So I became a writer, fell in love with a fellow journeyer, married, and eventually moved to rural Montana where we had two children and have lived ever since. One of them is my almond daughter, now parading on the garden path of womanhood. She has a great head on her shoulders—more than I did at her age. She still has that almond state of mind. She does things like cut her hair short because she’s interested in just how much power long hair has when it comes to boys paying attention to you. Or not piercing her ears when all the other girls have. Or wearing braids and no make up to a school dance. Or researching Abercrombie before she decides to be its walking billboard. I am still proud of her.
So you can imagine my surprise this morning on the way to school when they were talking about Kate Middleton, the soon to be princess, on NPR, and I asked my daughter: “Would you ever want to marry a prince?” I expected overt rejection, disdain, ridicule– things she is known to express.
“Of course!” she said, hungrily. “I’d LOVE to be a princess.”
I felt the need then to remind her how Princess Diana died. How she couldn’t go to the grocery store, or the farmer’s market, or to town with greasy hair, or do much of anything without having cameras in her face and the scrutiny of nations.
And with eyes as the windows-to-the-soul that they still are, my daughter said, “If I loved him and he loved me…then I don’t see how it’s any different. Princess or no princess. People are the same everywhere when it comes to love.” My father’s message in my daughter, on a windy country road in Montana.
And there was nothing I could say to that. Princesses can be almonds and vice versa. And mothers can learn from their daughters.

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What's Not Said

I love this photograph. I found it recently and lifted it from my mother’s house. (Sorry, Mom. Will send back soon. I’ve never done that before, I swear.) Here’s what I love: it’s a moment between moments. Two sets of parents at the wedding of their only children, from two very different backgrounds and social demographics, aligned for the rest of their lives through the lovely young man and woman at center. The moment between things, where looks are being delivered in the raised-eyebrow packages that they are. Proverbial ribs are being elbowed. Dreams are being re-charged and debunked. I wish I had a bubble over each of their heads. What is my mother saying to my father out of the side of her bridely mouth? What is my father’s father communicating to my mother’s father with that over-the-spectacle look? Is the whole iconic experience of their only child’s wedding not as they had dreamed after all those months of planning? Is myth in the end just that? Is there talk about virginity about to be lost? Dowry content? Does someone have to go to the bathroom? Or do they feel like MGM Hollywood greats for a day? Superstars. Alabaster sculptures. These are my elders– all such ladies and gentlemen. But here, to me they look like kids. I love this picture for that.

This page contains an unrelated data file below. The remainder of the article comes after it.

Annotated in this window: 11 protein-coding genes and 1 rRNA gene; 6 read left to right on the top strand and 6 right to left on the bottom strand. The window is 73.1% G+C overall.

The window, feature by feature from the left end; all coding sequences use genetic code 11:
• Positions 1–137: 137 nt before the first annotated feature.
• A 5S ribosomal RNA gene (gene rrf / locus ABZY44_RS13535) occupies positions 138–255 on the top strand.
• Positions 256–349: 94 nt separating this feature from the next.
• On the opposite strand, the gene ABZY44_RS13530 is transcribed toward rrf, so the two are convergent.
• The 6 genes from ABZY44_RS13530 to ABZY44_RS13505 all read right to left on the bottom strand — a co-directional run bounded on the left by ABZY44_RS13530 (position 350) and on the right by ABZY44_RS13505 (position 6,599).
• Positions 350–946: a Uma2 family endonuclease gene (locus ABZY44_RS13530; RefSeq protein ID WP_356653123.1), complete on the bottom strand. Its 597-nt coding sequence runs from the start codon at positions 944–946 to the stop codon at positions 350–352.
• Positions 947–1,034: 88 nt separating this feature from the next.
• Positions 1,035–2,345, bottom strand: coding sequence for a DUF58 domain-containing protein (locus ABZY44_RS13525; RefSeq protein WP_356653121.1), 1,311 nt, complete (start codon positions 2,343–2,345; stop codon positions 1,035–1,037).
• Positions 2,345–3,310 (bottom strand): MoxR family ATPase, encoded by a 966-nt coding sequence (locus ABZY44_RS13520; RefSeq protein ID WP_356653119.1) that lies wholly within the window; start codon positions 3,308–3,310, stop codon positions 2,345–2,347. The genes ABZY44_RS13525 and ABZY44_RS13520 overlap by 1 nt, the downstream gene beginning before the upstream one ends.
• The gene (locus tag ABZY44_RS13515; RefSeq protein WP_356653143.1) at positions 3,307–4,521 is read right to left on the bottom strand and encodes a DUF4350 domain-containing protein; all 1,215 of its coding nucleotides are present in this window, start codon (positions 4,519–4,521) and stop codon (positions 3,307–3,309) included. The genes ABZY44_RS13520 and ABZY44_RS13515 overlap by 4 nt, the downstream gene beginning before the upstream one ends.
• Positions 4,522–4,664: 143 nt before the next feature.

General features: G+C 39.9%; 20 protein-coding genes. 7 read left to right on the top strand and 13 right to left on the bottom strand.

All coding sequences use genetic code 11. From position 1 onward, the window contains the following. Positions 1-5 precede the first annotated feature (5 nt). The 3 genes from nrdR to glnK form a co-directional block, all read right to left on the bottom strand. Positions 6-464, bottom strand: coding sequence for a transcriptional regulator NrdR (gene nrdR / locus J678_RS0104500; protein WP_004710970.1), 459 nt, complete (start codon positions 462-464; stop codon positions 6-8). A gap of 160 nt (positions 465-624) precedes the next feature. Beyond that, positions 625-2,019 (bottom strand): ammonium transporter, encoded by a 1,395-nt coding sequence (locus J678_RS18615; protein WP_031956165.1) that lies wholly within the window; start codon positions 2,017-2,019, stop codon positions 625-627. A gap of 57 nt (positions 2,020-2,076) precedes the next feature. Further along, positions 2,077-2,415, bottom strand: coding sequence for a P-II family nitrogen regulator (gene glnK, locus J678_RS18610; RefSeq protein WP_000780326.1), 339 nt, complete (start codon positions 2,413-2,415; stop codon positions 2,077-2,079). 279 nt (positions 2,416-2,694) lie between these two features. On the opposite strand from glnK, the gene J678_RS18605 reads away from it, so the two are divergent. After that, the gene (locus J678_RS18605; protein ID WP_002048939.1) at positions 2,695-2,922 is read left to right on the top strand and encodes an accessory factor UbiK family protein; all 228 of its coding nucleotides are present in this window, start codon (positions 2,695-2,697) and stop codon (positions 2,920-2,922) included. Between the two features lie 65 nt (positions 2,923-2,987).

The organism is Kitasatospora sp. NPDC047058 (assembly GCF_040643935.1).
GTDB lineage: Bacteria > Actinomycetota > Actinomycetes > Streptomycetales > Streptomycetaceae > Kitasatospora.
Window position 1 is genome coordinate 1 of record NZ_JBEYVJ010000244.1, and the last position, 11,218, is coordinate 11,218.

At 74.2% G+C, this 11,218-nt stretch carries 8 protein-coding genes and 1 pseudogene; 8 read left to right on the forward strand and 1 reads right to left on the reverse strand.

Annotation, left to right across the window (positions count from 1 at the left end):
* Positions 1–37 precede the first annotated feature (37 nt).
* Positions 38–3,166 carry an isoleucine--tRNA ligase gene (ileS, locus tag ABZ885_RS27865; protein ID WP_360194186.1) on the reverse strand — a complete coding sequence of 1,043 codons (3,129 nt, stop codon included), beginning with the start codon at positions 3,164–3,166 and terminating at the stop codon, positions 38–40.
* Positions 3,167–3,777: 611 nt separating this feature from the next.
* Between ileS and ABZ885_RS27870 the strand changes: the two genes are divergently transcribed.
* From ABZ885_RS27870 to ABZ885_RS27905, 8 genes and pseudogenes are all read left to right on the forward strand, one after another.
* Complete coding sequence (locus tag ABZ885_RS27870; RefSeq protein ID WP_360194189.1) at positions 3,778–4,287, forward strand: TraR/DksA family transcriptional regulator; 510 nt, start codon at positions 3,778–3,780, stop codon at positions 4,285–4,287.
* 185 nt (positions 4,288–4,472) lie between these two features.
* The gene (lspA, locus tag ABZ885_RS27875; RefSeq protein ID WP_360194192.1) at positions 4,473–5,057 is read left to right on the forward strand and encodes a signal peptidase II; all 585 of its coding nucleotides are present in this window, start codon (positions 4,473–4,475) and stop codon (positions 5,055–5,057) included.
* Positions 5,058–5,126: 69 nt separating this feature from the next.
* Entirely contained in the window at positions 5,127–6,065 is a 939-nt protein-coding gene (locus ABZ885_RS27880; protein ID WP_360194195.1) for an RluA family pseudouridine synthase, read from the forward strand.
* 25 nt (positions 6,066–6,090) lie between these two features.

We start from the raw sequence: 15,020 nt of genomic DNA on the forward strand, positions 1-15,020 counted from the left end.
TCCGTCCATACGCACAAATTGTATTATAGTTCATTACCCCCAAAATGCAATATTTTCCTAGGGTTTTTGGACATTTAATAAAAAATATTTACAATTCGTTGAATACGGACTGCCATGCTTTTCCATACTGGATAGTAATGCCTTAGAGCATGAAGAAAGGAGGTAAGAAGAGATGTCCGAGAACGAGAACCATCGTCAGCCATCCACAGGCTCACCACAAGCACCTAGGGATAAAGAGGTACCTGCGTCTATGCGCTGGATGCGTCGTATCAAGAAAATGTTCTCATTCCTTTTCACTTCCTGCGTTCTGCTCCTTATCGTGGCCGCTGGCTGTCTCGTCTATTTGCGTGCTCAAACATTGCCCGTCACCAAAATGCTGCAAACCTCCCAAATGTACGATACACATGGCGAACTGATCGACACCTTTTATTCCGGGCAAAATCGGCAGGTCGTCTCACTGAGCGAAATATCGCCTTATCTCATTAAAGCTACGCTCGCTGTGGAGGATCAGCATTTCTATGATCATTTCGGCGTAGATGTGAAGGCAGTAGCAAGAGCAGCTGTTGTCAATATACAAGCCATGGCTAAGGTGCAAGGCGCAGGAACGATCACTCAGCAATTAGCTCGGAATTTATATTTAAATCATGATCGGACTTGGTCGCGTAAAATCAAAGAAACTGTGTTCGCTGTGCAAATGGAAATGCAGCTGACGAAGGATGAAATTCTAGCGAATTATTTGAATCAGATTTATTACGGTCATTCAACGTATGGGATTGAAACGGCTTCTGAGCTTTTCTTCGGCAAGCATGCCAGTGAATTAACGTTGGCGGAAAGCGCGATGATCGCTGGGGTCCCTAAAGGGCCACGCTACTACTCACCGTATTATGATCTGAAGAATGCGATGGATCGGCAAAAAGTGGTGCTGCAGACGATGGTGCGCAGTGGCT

Do you remember the exact moment when you realized that your parents weren’t just parents, but that they were human beings with needs and weaknesses and fears and dashed dreams? That they were young like you once? Looking at photos like this help. It didn’t make it into the wedding album, where everybody’s lips and teeth and arms are in the “right” place. But still it wasn’t ripped up and thrown away either. Something about it was worth saving. The heart doesn’t want things all lined up. It speaks a different language– the language that is being spoken here. And so it doesn’t really matter then what they were saying. Only that they were saying it, and that one generation gets to be let in on the heart language of another.